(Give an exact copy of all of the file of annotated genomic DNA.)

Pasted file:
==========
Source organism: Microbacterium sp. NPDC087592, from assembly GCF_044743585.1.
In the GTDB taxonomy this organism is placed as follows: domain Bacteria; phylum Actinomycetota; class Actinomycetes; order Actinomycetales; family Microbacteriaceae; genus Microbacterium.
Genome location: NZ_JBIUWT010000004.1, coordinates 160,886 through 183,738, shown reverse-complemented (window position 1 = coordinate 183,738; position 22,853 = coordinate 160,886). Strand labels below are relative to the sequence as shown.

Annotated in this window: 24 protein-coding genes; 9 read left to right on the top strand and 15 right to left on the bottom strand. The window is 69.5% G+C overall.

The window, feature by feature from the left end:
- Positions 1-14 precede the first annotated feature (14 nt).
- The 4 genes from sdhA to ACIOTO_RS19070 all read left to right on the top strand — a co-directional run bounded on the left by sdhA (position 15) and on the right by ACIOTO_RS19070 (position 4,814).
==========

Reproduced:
Source organism: Microbacterium sp. NPDC087592, from assembly GCF_044743585.1.
In the GTDB taxonomy this organism is placed as follows: domain Bacteria; phylum Actinomycetota; class Actinomycetes; order Actinomycetales; family Microbacteriaceae; genus Microbacterium.
Genome location: NZ_JBIUWT010000004.1, coordinates 160,886 through 183,738, shown reverse-complemented (window position 1 = coordinate 183,738; position 22,853 = coordinate 160,886). Strand labels below are relative to the sequence as shown.

Annotated in this window: 24 protein-coding genes; 9 read left to right on the top strand and 15 right to left on the bottom strand. The window is 69.5% G+C overall.

The window, feature by feature from the left end:
- Positions 1-14 precede the first annotated feature (14 nt).
- The 4 genes from sdhA to ACIOTO_RS19070 all read left to right on the top strand — a co-directional run bounded on the left by sdhA (position 15) and on the right by ACIOTO_RS19070 (position 4,814).